This article first published in the Financial Times.
Break out the champagne. Somebody’s finally done it. I’ve been saying for a while that funders should investigate empirically whether their “help” for non-profit organisations actually does help. It is not guaranteed: some funders create so much work for non-profits that their “support” is in fact a net drain.
GlobalGiving has been called the “eBay of international development”: a website which lists vetted non-profits, improving their visibility to prospective donors, and also offers them training of various types. A quasi-funder, it has recently investigated whether and how its support helps non-profits, and published the results. It is a prospective study and, to my knowledge, the first ever. Let’s hope that many other donors follow suit.
To see GlobalGiving’s effect, the study needed to compare the performance of recipient organisations with that of non-profits that are not listed on the site. But it couldn’t use as comparators just any old non-profits, because perhaps the non-profits which apply to GlobalGiving and qualify for funding might be systematically different from those that don’t. Perhaps it is only approached by non-profits which are the most organised or determined (or foolhardy).
So they compared the performance improvements among a group of organisations which were accepted on to on GlobalGiving’s platform with a group which was also accepted but didn’t complete the onboarding process for some reason.
GlobalGiving measured performance using an existing tool called Organisational Performance Index. This assesses eight factors, including how well the organisation uses data, heeds feedback, implements its work, meets industry standards, and sets and measures goals.
The analysis found that GlobalGiving’s grantees outperformed the others on one factor — improving their participatory planning and decision-making, and using feedback. There was no detectable change on any other dimension. GlobalGiving would not have predicted this result.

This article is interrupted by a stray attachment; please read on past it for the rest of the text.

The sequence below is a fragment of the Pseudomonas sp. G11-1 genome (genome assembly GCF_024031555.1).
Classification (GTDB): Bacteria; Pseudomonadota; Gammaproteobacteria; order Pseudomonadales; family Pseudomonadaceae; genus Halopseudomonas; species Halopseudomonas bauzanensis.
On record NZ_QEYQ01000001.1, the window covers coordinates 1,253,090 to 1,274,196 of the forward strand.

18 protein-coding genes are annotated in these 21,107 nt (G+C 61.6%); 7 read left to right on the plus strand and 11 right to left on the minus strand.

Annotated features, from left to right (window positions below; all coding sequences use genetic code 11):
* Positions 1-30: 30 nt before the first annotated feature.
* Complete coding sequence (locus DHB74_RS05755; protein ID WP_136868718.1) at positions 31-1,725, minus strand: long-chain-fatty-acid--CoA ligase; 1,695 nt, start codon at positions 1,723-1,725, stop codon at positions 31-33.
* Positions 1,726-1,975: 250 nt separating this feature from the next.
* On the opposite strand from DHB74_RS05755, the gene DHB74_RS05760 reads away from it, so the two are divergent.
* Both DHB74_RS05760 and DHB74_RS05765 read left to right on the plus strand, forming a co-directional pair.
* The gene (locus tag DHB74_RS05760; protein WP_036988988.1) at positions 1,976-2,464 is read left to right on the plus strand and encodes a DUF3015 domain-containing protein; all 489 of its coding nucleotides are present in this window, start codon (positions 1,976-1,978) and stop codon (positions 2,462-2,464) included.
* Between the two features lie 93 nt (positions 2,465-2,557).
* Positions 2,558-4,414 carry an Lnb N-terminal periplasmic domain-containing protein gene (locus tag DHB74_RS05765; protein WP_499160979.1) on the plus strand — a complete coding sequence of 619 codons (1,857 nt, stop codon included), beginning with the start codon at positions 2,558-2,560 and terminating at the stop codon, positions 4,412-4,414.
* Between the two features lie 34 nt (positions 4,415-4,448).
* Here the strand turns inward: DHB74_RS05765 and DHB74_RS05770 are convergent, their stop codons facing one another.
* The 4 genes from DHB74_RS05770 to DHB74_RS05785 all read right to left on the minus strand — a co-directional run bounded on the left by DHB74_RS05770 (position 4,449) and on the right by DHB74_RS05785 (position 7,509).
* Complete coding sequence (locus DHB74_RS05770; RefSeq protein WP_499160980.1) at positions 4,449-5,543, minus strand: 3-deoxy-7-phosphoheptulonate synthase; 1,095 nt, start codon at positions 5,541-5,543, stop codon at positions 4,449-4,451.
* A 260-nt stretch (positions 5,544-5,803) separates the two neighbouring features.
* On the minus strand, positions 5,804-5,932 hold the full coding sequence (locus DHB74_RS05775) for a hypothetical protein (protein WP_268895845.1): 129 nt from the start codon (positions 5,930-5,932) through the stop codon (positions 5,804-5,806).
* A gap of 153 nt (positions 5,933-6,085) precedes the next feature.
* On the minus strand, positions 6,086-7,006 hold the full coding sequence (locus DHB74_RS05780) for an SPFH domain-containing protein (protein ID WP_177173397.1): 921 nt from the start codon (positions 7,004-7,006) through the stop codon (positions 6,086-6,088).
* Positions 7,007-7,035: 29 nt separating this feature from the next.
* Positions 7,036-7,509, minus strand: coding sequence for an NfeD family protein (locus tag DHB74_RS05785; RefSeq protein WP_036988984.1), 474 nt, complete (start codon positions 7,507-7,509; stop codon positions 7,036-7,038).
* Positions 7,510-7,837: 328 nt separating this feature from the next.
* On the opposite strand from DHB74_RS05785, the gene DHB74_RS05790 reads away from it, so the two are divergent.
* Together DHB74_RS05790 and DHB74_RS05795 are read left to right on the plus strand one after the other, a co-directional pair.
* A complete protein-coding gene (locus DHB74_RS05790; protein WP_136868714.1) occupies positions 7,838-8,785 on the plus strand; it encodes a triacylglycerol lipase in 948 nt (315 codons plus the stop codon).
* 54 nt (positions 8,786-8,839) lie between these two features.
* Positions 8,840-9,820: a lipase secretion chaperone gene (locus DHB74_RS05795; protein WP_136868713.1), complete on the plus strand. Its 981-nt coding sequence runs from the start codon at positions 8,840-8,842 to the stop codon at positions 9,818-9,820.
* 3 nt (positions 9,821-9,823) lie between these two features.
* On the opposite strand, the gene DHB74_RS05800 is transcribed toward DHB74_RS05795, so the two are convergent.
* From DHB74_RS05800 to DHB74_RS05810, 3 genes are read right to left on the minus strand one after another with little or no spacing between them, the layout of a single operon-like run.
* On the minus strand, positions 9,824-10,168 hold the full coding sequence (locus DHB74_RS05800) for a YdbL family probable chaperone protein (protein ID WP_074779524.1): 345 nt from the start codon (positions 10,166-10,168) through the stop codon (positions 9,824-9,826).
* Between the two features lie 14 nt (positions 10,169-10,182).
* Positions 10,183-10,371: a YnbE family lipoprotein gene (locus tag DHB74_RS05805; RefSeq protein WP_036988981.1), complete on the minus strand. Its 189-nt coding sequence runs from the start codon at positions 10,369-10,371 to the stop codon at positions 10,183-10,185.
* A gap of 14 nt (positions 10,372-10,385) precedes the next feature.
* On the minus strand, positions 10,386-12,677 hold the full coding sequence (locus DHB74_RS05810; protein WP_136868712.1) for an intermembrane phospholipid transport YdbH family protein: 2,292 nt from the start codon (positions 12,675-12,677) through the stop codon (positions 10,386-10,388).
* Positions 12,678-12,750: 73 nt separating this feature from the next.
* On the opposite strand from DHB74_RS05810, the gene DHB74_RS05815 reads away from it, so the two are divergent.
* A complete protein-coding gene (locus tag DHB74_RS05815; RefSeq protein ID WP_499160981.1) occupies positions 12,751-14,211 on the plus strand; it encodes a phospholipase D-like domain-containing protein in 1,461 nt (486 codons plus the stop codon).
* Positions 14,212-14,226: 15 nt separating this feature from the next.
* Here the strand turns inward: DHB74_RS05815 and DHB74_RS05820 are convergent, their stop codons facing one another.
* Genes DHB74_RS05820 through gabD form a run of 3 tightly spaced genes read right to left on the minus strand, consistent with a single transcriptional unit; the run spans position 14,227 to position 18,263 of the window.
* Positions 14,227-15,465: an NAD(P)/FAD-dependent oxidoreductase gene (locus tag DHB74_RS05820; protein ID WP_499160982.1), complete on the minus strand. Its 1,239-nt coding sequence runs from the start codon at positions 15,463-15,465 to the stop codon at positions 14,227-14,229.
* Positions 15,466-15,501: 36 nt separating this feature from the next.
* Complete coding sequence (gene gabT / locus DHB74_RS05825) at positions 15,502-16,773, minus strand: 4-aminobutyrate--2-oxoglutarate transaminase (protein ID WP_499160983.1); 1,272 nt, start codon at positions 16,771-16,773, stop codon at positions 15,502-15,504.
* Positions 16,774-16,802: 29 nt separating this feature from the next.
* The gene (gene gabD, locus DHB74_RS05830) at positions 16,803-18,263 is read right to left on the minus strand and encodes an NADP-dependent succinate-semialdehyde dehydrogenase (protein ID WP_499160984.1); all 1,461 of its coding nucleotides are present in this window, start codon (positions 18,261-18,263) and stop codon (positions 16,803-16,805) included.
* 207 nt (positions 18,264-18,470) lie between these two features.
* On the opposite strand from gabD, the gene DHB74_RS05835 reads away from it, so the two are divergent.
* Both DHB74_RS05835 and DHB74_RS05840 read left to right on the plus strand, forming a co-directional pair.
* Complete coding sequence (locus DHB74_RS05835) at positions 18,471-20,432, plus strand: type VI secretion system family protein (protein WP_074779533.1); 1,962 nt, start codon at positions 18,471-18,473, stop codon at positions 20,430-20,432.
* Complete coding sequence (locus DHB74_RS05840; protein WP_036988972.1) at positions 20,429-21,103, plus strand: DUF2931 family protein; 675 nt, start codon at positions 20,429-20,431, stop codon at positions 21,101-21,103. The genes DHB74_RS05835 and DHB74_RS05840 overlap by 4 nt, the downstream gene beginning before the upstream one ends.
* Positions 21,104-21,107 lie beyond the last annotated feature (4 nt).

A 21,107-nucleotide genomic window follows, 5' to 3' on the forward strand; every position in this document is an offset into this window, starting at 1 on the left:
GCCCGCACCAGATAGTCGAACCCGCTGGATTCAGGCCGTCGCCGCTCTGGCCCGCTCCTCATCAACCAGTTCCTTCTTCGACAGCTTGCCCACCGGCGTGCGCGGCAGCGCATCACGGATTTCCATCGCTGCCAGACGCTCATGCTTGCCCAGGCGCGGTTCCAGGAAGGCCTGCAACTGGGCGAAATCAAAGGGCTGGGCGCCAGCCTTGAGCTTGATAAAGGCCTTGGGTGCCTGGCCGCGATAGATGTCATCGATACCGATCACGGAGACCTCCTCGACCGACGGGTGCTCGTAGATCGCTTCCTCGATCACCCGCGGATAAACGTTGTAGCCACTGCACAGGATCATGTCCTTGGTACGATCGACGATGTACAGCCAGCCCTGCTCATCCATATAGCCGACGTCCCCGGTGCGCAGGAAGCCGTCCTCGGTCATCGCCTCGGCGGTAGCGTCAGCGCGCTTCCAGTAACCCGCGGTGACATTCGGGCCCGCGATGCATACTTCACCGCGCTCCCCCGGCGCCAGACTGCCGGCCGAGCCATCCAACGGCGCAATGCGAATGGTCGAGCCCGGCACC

Our first reaction should be to respect GlobalGiving’s humility in asking these questions at all. I have spoken to dozens of foundations in various countries, trying to persuade them to investigate their effectiveness. Many could. Their numerous objections are impressively ingenious. It feels remarkably as though they don’t want to risk discovering that they don’t help.
To evaluate itself, ideally a funder would take the set of non-profits which qualify for its support (such as the applicants that pass its screening), divide them randomly into a group which receives the support and a group which goes without, and compare the performance of the two groups. This is a randomised controlled trial.
Funders often claim that such studies would be unethical. That’s garbage: most funders have more eligible applicants than they can fund, so they have to ration their support somehow, and doing it randomly is at least fair. The ethical argument assumes that withholding a funder’s support is detrimental, but seeing as none of them has ever established that it is beneficial, this is specious. Plus has anybody asked non-profits whether they’d mind being in a trial like this? I rather doubt it.